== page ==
I suggest you either add it to the TOS that there is a 128 number limit .
This was disapointing to find out there is such a limit.
Can you raise the limit to 256 or more?
Lifetime Premier Subscriber
jmassimilla wrote:I've never had this much capability on any phone service I've previously used that offered the service. I had it with Verizon and they only offered 10 and then dropped the feature all together. Voicewing offered 20 and Vonage offered 99. With the exception of Verizon, none of the others specified their limits either.
I think blacklist is amazing, Im not complaining, Im stating since they advertise a Blocklist feature, without a passage that there is a 128 limit , then people can mistake that for unlimited and this can lead to confusion and possible lawsuit by a competitor masking as an OOMA consumer (you see that a lot these days in other markets like the endless lawsuits against RedBox, some people say are coming from the studios and Blockbuster masking them through " regular Redbox customers")
Trust me, Im just looking out for OOMA and offering suggestion to them so they don't get sued for a loose TOS they have.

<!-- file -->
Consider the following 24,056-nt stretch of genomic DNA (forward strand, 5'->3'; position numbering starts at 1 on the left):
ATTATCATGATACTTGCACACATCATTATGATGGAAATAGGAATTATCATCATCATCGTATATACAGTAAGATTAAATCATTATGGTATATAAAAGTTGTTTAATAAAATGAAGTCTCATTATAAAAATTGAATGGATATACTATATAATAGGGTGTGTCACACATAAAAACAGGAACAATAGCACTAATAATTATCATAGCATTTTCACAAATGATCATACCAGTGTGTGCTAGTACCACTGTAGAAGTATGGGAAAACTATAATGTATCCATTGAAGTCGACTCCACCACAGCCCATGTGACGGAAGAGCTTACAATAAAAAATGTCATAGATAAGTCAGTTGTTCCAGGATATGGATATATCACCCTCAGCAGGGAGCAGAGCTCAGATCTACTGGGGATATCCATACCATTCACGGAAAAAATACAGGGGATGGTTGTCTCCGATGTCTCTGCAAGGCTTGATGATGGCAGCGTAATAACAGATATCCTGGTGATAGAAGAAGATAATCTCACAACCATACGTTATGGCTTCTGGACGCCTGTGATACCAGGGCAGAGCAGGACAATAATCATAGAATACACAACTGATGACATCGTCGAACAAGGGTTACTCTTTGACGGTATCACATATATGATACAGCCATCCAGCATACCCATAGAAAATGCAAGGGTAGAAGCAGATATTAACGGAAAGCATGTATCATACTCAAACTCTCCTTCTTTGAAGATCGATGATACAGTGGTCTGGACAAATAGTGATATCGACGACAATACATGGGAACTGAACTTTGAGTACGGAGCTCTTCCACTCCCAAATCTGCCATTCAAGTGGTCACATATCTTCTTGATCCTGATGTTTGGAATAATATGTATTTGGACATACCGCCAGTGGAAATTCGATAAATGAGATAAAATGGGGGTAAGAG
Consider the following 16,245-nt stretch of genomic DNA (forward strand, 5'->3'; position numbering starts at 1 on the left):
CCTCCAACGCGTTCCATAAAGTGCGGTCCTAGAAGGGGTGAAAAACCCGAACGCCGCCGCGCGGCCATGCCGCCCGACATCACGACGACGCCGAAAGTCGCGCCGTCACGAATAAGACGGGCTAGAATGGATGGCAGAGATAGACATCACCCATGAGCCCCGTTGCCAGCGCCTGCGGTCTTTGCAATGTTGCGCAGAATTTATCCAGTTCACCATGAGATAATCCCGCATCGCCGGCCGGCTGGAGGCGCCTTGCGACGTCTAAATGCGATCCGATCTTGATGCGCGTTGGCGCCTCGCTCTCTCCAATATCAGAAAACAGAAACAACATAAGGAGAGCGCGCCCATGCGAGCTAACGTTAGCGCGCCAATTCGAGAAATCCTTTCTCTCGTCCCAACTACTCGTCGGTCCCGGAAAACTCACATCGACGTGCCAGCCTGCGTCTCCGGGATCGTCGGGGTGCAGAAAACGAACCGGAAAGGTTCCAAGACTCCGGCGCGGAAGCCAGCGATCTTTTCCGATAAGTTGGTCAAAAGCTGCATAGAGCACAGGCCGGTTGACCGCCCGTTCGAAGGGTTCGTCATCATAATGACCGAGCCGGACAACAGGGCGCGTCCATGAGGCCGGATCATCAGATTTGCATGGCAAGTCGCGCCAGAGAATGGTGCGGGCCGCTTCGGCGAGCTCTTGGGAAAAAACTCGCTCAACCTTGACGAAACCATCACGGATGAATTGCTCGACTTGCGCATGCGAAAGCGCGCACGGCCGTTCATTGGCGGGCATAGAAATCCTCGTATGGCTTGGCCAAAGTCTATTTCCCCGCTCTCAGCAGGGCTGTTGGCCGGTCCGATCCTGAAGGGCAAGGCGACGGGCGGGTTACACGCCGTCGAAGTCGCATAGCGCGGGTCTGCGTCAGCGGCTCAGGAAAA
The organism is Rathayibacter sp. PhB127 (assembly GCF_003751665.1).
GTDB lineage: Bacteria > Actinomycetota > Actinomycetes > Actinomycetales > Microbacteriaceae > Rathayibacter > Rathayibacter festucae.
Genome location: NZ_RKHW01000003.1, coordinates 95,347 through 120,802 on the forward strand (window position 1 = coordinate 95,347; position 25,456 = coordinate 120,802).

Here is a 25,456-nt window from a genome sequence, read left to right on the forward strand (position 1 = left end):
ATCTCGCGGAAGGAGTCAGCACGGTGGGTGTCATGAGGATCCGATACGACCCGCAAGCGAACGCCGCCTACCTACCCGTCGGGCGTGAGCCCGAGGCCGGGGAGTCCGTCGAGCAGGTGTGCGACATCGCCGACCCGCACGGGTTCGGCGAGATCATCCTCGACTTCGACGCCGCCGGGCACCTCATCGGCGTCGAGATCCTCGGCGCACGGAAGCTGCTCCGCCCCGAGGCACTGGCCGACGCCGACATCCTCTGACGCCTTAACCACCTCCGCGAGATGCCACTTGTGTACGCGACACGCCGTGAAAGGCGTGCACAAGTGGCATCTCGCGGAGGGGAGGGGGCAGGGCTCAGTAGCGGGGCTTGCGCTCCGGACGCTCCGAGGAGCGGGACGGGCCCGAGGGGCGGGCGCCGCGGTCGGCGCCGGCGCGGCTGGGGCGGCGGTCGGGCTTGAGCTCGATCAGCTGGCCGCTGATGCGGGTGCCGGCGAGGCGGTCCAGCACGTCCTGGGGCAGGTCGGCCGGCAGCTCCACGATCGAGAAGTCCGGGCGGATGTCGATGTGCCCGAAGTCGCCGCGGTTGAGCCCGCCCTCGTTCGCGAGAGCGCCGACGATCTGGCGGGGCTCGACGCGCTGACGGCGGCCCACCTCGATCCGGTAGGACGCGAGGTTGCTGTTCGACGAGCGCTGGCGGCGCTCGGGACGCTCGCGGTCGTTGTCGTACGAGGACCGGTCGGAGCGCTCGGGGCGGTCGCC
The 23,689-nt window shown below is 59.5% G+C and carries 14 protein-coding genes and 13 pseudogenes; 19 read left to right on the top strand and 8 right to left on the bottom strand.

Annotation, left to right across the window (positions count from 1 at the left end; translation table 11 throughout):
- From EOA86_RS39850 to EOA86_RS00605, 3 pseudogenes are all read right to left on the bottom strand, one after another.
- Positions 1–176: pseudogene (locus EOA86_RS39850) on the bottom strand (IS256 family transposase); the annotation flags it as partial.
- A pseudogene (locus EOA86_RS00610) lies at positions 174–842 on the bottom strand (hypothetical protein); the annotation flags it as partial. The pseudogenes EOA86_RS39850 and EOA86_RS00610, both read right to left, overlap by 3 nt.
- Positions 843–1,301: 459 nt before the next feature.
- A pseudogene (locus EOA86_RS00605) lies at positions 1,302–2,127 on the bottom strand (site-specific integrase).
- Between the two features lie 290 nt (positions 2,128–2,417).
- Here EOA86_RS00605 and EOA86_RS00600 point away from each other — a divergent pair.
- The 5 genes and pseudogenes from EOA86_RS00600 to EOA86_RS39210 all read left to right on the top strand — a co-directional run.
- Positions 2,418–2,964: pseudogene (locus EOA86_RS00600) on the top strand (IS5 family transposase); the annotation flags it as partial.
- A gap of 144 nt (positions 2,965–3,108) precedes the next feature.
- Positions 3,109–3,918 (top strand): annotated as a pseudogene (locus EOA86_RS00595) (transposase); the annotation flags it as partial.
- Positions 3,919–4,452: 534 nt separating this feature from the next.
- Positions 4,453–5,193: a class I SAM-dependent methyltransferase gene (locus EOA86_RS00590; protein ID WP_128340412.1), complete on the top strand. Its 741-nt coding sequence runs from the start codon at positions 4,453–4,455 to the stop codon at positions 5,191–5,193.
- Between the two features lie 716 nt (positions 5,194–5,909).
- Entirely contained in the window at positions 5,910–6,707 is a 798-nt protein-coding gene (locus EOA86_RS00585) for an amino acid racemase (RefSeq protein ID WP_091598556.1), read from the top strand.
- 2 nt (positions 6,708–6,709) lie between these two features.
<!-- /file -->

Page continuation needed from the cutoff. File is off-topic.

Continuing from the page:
There is too much competition and telemarketers wanting OOMA to get rid of Blacklists.
Anyhow, I sure hope it gets raised to at least 256 or more.
I know 128 is binary code, but I wonder why there is a limit of 128, does it use up alot of resources or does it costs OOMA money for each blocked number?
Anyhow, don't mistake my original post as a knock of OOMA's amazing blacklist feature.
Lifetime Premier Subscriber
jmassimilla wrote:No knocking assumed. I understand what you're saying. It is a difficult age we live in, a lot of treachery out there. I had often wondered why Verizon had dropped the service. It was a paid feature, they certainly weren't offering it for nothing.
I personally think companies like Verizon get told by the DMA and other telemarketers to get rid of any blacklist features they have in place. I know they can easily provide a service if they wanted to.
Most of them are paid off in my opinion since they make more money accepting the bribes than it is to pass it as a consumer add on for $x a month or whatever it is to have a cell phone blacklist feature.
In my opinion, for say every 1 million subscribers on a wireless network, probably only 50,000 will sign up for any paid add-on service and it's easier to take the say 2-4 million pay off from companies like the DMA, telemarketers, collection agencies, etc. than offer an add on service that requires overhead, man hours, customer service, etc. that only rakes in very little.
Anyhow, There is currently a box in the market that supposedly blocks calls on home landlines, I wonder if this is the same technology OOMA is using, this box also had limits on # of numbers you can block.
Anyhow, Im still stuck on why it's at 128, I wonder if it costs per block number?